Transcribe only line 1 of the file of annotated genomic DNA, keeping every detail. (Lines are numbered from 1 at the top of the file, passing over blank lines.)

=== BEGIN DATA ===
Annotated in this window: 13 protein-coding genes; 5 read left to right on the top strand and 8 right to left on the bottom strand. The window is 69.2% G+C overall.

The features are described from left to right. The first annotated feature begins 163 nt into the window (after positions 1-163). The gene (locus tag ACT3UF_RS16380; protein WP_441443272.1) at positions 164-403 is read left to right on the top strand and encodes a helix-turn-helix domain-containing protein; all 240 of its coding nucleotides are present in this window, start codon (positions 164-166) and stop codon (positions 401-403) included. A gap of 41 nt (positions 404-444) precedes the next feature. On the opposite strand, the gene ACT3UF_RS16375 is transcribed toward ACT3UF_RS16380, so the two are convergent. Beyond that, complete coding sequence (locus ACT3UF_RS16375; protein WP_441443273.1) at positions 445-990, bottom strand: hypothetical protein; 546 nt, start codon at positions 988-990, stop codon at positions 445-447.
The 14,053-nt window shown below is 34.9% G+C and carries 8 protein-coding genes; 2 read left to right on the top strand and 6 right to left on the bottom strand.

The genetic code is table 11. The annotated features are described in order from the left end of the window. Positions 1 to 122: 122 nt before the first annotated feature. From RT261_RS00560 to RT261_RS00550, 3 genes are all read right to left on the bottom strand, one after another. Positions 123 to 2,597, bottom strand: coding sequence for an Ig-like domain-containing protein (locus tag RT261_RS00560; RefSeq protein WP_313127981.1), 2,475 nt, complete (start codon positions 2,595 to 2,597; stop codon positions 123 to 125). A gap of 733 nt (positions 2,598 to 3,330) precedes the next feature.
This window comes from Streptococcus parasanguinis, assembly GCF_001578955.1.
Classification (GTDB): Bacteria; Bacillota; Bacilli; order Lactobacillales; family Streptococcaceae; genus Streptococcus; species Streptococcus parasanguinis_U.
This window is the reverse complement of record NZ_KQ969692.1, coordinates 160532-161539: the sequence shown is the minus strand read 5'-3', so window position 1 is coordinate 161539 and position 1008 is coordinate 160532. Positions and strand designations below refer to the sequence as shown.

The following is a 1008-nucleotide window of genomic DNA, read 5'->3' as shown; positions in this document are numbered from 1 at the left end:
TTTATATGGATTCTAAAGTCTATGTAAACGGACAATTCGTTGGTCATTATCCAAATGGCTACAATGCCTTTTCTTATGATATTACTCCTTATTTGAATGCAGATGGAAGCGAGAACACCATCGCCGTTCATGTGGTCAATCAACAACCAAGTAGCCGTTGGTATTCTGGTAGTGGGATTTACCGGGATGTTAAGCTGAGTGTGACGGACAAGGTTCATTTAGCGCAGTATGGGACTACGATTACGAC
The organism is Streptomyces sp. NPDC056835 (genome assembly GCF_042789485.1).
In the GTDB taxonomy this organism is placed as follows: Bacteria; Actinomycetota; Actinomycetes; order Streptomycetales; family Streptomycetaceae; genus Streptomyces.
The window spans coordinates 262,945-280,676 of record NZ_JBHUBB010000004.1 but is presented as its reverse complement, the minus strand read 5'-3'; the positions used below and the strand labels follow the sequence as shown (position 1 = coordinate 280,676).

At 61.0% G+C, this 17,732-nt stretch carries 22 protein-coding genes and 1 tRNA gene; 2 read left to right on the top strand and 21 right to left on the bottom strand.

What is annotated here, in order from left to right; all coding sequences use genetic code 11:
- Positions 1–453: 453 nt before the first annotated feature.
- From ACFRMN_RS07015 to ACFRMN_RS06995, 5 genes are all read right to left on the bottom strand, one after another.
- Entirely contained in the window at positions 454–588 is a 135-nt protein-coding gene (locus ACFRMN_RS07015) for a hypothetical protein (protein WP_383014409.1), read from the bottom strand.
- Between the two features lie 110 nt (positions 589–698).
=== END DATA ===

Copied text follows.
Annotated in this window: 13 protein-coding genes; 5 read left to right on the top strand and 8 right to left on the bottom strand. The window is 69.2% G+C overall.